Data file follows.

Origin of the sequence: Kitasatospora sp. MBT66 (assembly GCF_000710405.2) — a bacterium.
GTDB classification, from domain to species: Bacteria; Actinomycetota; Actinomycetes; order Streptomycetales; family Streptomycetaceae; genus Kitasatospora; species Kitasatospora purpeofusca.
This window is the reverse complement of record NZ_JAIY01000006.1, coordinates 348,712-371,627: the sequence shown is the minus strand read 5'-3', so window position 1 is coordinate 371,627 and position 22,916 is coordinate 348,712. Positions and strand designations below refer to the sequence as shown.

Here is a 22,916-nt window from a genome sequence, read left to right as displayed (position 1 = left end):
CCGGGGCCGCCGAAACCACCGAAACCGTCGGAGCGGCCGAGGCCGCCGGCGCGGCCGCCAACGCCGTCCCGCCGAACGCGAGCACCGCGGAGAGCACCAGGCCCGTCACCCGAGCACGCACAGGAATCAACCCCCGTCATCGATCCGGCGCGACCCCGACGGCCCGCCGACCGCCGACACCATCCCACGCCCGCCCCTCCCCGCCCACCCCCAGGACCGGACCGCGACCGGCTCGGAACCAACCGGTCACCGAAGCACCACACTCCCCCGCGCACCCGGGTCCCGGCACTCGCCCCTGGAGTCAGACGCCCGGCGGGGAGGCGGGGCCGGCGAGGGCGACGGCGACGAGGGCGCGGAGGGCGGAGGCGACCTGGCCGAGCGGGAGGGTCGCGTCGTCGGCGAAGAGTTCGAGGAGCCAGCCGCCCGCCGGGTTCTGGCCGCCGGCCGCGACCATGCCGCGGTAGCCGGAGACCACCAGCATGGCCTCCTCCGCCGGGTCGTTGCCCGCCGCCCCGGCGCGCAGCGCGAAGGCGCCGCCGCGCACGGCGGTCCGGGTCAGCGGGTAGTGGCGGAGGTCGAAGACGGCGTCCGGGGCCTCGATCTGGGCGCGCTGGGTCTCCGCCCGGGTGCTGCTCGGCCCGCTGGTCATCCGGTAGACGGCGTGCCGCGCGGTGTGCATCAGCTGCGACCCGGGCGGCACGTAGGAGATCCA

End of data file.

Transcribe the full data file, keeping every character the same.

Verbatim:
Origin of the sequence: Kitasatospora sp. MBT66 (assembly GCF_000710405.2) — a bacterium.
GTDB classification, from domain to species: Bacteria; Actinomycetota; Actinomycetes; order Streptomycetales; family Streptomycetaceae; genus Kitasatospora; species Kitasatospora purpeofusca.
This window is the reverse complement of record NZ_JAIY01000006.1, coordinates 348,712-371,627: the sequence shown is the minus strand read 5'-3', so window position 1 is coordinate 371,627 and position 22,916 is coordinate 348,712. Positions and strand designations below refer to the sequence as shown.

Here is a 22,916-nt window from a genome sequence, read left to right as displayed (position 1 = left end):
CCGGGGCCGCCGAAACCACCGAAACCGTCGGAGCGGCCGAGGCCGCCGGCGCGGCCGCCAACGCCGTCCCGCCGAACGCGAGCACCGCGGAGAGCACCAGGCCCGTCACCCGAGCACGCACAGGAATCAACCCCCGTCATCGATCCGGCGCGACCCCGACGGCCCGCCGACCGCCGACACCATCCCACGCCCGCCCCTCCCCGCCCACCCCCAGGACCGGACCGCGACCGGCTCGGAACCAACCGGTCACCGAAGCACCACACTCCCCCGCGCACCCGGGTCCCGGCACTCGCCCCTGGAGTCAGACGCCCGGCGGGGAGGCGGGGCCGGCGAGGGCGACGGCGACGAGGGCGCGGAGGGCGGAGGCGACCTGGCCGAGCGGGAGGGTCGCGTCGTCGGCGAAGAGTTCGAGGAGCCAGCCGCCCGCCGGGTTCTGGCCGCCGGCCGCGACCATGCCGCGGTAGCCGGAGACCACCAGCATGGCCTCCTCCGCCGGGTCGTTGCCCGCCGCCCCGGCGCGCAGCGCGAAGGCGCCGCCGCGCACGGCGGTCCGGGTCAGCGGGTAGTGGCGGAGGTCGAAGACGGCGTCCGGGGCCTCGATCTGGGCGCGCTGGGTCTCCGCCCGGGTGCTGCTCGGCCCGCTGGTCATCCGGTAGACGGCGTGCCGCGCGGTGTGCATCAGCTGCGACCCGGGCGGCACGTAGGAGATCCA